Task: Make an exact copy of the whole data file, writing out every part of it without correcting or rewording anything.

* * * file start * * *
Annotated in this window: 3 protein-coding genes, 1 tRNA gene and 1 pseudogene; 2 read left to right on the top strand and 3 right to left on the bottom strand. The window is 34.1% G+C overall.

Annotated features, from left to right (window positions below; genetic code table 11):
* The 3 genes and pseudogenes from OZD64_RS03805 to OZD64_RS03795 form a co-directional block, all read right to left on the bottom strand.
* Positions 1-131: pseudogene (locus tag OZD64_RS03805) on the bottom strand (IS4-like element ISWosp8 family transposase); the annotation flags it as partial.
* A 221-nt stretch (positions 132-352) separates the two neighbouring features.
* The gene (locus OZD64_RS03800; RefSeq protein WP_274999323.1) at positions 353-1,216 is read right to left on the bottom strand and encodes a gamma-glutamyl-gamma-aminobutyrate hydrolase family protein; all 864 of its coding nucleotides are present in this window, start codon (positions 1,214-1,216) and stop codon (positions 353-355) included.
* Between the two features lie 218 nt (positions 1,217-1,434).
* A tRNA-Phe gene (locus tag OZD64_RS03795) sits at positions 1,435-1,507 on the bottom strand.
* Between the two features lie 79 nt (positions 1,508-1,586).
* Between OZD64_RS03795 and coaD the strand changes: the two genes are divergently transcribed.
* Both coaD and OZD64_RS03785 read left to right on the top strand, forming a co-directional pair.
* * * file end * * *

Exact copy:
Annotated in this window: 3 protein-coding genes, 1 tRNA gene and 1 pseudogene; 2 read left to right on the top strand and 3 right to left on the bottom strand. The window is 34.1% G+C overall.

Annotated features, from left to right (window positions below; genetic code table 11):
* The 3 genes and pseudogenes from OZD64_RS03805 to OZD64_RS03795 form a co-directional block, all read right to left on the bottom strand.
* Positions 1-131: pseudogene (locus tag OZD64_RS03805) on the bottom strand (IS4-like element ISWosp8 family transposase); the annotation flags it as partial.
* A 221-nt stretch (positions 132-352) separates the two neighbouring features.
* The gene (locus OZD64_RS03800; RefSeq protein WP_274999323.1) at positions 353-1,216 is read right to left on the bottom strand and encodes a gamma-glutamyl-gamma-aminobutyrate hydrolase family protein; all 864 of its coding nucleotides are present in this window, start codon (positions 1,214-1,216) and stop codon (positions 353-355) included.
* Between the two features lie 218 nt (positions 1,217-1,434).
* A tRNA-Phe gene (locus tag OZD64_RS03795) sits at positions 1,435-1,507 on the bottom strand.
* Between the two features lie 79 nt (positions 1,508-1,586).
* Between OZD64_RS03795 and coaD the strand changes: the two genes are divergently transcribed.
* Both coaD and OZD64_RS03785 read left to right on the top strand, forming a co-directional pair.